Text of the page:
NASCAR, Race Team Alliance closing in on franchising deal

Race Team Alliance chairman Rob Kauffman said a deal with NASCAR to give teams more equity value in the sport is close. Tom Pennington/Getty Images

LAS VEGAS -- A new system that would award guaranteed spots to NASCAR race teams could be put into place by the start of 2016.

NASCAR chief operations officer Brent Dewar and Race Team Alliance chairman Rob Kauffman both said Wednesday they are "cautiously optimistic" a deal would get done in time for next season. They spoke during separate sessions of the SportsBusiness Journal Motorsports Marketing Forum, an annual event that coincides with championship week.

It appears any animosity between NASCAR and the RTA from its inception in 2014 has gone away.

"We're close," Kauffman said. "Definitely like most things, the devil is in the details. There is a large amount of contractual stuff. ... We are on a good track.

"We're very collaborative. Some of the early day [infighting] stuff is long gone. There is very productive and collaborative relationship between the sanctioning body and all the teams."

Dewar said he speaks with Kauffman daily and NASCAR is committed to giving the owners something that can increase value in their teams and help them sell either pieces or majority portions to interested investors.

Neither spilled any details of the plan, which at least initially was targeting a 40-car field with 36 guaranteed spots that would come with a certain portion of the television revenue. The split of television revenue -- 65 percent to tracks, 25 percent to teams through the purse and 10 percent to NASCAR -- is not expected to change.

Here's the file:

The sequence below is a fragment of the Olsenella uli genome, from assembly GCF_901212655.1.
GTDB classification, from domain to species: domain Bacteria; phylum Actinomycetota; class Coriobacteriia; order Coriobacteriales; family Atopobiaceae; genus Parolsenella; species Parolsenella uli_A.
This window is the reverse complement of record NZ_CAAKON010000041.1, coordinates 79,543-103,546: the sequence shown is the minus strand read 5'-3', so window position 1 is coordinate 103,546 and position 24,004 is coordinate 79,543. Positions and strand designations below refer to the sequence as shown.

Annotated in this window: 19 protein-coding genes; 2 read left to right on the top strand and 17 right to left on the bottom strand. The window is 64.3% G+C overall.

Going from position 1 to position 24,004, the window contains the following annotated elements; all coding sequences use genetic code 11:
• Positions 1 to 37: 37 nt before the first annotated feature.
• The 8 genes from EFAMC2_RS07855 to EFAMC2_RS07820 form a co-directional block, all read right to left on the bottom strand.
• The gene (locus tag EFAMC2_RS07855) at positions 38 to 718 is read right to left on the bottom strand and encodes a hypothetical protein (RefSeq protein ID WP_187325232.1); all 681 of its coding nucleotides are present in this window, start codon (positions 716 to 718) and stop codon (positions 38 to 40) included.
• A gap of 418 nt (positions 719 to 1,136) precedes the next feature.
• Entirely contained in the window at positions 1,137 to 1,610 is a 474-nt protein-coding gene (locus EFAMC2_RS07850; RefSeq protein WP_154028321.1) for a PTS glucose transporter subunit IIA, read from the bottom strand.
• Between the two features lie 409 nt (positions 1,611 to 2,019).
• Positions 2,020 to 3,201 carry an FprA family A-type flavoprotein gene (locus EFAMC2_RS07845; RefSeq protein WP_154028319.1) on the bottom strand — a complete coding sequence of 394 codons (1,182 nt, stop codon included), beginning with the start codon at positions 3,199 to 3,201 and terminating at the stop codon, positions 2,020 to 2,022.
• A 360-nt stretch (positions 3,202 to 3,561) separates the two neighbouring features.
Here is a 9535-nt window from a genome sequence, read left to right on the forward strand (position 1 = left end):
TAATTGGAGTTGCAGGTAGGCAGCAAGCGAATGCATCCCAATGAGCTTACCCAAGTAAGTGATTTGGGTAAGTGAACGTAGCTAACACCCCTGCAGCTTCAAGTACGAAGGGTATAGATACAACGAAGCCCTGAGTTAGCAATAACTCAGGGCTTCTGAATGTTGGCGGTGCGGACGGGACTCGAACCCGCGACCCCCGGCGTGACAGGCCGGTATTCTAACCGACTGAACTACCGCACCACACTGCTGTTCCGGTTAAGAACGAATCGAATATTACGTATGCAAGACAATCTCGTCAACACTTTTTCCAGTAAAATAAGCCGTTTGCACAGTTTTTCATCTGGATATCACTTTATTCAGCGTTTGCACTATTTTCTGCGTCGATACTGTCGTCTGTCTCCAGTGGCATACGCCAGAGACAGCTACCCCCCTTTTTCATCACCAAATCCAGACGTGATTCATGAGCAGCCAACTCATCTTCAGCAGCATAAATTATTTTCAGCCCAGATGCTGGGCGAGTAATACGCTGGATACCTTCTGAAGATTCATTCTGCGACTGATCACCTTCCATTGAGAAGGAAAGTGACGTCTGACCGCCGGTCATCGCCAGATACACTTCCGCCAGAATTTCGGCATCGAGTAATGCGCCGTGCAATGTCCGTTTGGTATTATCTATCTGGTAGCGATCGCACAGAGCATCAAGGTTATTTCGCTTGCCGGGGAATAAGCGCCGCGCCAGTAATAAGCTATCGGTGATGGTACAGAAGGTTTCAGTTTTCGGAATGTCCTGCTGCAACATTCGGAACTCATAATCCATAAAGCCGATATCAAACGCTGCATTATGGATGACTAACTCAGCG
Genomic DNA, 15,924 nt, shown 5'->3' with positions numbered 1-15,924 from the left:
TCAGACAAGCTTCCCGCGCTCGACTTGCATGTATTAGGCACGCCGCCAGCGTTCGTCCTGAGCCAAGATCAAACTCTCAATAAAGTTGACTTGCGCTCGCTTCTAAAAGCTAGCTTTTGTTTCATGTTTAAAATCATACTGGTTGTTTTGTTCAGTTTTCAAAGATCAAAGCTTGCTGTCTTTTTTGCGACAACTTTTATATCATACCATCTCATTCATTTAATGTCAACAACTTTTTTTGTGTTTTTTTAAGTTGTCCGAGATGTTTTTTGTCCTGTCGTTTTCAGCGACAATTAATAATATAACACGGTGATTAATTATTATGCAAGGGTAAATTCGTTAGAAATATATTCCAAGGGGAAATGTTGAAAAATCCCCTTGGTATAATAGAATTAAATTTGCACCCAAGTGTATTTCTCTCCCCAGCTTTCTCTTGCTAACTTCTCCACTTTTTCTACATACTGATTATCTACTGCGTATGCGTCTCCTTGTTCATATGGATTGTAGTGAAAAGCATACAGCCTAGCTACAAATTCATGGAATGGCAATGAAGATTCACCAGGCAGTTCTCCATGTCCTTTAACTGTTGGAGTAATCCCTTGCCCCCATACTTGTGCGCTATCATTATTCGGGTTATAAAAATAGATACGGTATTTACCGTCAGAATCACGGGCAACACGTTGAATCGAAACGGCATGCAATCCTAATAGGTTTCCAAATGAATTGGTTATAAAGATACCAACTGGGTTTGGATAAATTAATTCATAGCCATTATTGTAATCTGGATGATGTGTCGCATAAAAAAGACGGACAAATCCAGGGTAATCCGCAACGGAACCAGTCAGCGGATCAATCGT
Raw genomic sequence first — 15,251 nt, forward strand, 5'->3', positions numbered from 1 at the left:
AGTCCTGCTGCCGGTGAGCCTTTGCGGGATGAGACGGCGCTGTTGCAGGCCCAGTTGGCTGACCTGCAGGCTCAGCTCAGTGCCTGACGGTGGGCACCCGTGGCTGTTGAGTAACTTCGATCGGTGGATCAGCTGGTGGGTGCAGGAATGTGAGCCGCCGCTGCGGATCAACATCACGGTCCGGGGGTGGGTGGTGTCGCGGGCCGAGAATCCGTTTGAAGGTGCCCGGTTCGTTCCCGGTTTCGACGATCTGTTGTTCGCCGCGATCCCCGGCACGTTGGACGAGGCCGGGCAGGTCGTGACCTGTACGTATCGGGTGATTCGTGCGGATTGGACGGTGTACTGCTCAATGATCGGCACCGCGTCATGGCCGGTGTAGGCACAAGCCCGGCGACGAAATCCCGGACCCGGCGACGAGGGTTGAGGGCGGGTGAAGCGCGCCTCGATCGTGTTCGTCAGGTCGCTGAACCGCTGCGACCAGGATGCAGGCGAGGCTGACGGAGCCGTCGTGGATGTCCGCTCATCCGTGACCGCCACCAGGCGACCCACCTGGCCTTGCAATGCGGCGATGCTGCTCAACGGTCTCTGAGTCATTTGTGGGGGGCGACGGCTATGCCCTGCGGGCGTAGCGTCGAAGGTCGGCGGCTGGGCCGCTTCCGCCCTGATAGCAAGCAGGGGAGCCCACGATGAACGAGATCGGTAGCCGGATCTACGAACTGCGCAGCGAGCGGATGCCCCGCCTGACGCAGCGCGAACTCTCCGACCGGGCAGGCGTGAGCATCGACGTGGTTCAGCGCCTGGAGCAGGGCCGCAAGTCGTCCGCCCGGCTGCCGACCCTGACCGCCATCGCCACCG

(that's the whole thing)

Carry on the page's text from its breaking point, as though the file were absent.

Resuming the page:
"These are big investments, and the more you understand to attract investors into the sport, to attract ownership interests, we need that kind of [deal]," Dewar said. "We support that. We're trying to implement a system in our 66th year, so with that, comes some thoughtful navigation of how to do that."

Kauffman said it was important to have the deal formalized in a contract so teams could predict the revenues they get from purses. The teams still get, on average, 70 percent of their income from sponsorships.

A key point is to help mitigate the amount of change as far as rules, Kauffman said.

"What costs the most money for a team, away from the [driver], is change," Kauffman said. "The more you're changing bits and pieces and engine architecture or aerodynamic stuff, that's what really drives up the cost. ... Changing the stuff costs a lot.

"That's what primarily this is focused on, trying to be more predictable, a pace of change."

The charter system won't fix all of a team's ills. Performance and sponsorship will obviously remain key.

"A charter system doesn't turn night into day," Kauffman said. "It's a step in the right direction. It's like when you buy ... a company, then the work starts. Now you have to go do what you can do."